Its funny because people see me as more maternal than Pauline - but, quite honestly, I think that Pauline has more maternal instincts than me. After all, it was her concern for Australia's future which got One Nation going.
Pauline has the ability to stir people into positive action. I might be able to grab a bull by the horns, but I think Pauline will always be able to manage a bigger bull than I could.
SB: What are the major issues that you will want to draw to the attention of the Australian public?
HH: Things like the MAI - and other international treaties that Australians know little or nothing about.
SB: What do you believe will be your biggest challenge in the Senate?
HH: Very hard to say until we know what the composition will be. The biggest challenge, I guess, will be for One Nation's voice - representing one million or 8% of Australians - to be heard.
SB: How will you go about shaking the media's racist tag attributed to One Nation?
HH: Through public speaking and public meetings - people need to understand that our immigration policies are based on capping population and are not race based.
For example I think it would be an excellent idea to encourage the wealthy Chinese business men and women who could create employment here, who are racially vilified in Indonesia, to immigrate to Australia.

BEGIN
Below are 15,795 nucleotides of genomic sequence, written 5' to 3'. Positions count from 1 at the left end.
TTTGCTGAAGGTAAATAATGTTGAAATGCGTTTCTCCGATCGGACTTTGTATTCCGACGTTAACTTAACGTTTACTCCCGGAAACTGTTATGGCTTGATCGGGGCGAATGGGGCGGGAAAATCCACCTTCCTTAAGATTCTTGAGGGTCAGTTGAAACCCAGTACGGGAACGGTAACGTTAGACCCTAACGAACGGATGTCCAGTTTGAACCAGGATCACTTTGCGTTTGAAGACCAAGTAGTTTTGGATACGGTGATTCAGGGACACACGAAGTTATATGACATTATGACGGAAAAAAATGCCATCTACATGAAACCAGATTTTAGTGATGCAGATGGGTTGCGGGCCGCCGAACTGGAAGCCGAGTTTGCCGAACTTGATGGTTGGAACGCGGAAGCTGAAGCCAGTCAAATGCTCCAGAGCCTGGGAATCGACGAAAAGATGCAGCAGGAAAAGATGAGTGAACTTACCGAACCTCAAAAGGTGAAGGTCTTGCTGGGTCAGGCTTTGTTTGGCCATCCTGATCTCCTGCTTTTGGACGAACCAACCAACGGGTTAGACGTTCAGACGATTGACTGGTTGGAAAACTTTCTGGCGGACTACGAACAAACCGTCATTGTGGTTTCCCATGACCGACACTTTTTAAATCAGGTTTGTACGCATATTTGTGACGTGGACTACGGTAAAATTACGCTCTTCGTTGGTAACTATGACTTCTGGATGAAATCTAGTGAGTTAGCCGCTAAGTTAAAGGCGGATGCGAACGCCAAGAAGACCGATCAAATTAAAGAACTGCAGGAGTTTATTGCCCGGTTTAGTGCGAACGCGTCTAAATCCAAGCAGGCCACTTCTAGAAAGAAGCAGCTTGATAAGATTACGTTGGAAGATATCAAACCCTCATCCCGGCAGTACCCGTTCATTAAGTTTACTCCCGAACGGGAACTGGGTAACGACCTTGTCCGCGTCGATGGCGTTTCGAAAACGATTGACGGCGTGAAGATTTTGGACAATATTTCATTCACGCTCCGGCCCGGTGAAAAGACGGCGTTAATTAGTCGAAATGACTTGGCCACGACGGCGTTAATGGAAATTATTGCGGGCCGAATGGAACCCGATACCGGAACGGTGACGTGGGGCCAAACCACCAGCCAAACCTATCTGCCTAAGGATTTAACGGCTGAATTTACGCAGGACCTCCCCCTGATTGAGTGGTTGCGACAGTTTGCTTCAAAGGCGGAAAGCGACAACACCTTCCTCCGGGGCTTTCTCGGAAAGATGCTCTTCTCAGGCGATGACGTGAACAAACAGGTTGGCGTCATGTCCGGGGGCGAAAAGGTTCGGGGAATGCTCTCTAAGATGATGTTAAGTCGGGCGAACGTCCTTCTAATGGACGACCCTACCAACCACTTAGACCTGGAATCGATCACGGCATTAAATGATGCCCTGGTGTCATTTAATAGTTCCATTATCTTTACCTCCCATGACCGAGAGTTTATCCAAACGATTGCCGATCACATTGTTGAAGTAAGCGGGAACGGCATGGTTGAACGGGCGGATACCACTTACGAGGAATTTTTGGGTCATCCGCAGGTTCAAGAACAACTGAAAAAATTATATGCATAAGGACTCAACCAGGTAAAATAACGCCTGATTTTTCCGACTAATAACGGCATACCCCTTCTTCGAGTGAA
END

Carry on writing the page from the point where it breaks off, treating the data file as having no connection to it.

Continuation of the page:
However, we need to halt the divisive race-based funding of minority groups in Australia. Australia is a wonderful mix of races, it has always been a multiracial society - it took the Labor Party to start dividing us based on race and through the policy of "multiculturalism".
SB: Some people are writing One Nation off now that Pauline Hanson is no longer in Parliament - how do you see her role in the party now?
HH: Let me just say to start with that the knockers are wrong. We now have funding with which we can establish head offices in most states. We will now be able to channel our messages to all Australians.
If, as the media say, we ran a shoddy campaign this time and got one million votes God help the two major parties in three years time.
As far as Pauline Hanson is concerned she can get out and about talking one to one with people, understanding the issues from direct contact - not through bureaucratic filtering.
Then when she gets back in at the next Federal election she will be an authority on just what the real issues are.
SB: You are recognised in the media as being fast on your feet and able to face the hostile opinions that they traditionally tag One Nation with. They are not sure how to deal with Heather Hill yet - this is quite obvious.
What message do you have for the mainstream media in respect to your dealings with them?
HH: My message to the media is simple. Do not try to be my thought police or Australia's social conscience. I call on them to report honestly and objectively and then let the Australian people make up their own minds.
SB: Many One Nation supporters are of the view that the rise of Heather Hill to the political forefront is the best thing that could have happened to One Nation. Do you agree that Pauline Hanson will have more time to do what she does best, mixing with and talking to Australian people?
HH: I would like to think that she has three years of doing that but then when she gets back into Federal Parliament she will be fully informed on issues affecting Australians from her meetings with the grassroot Australian population.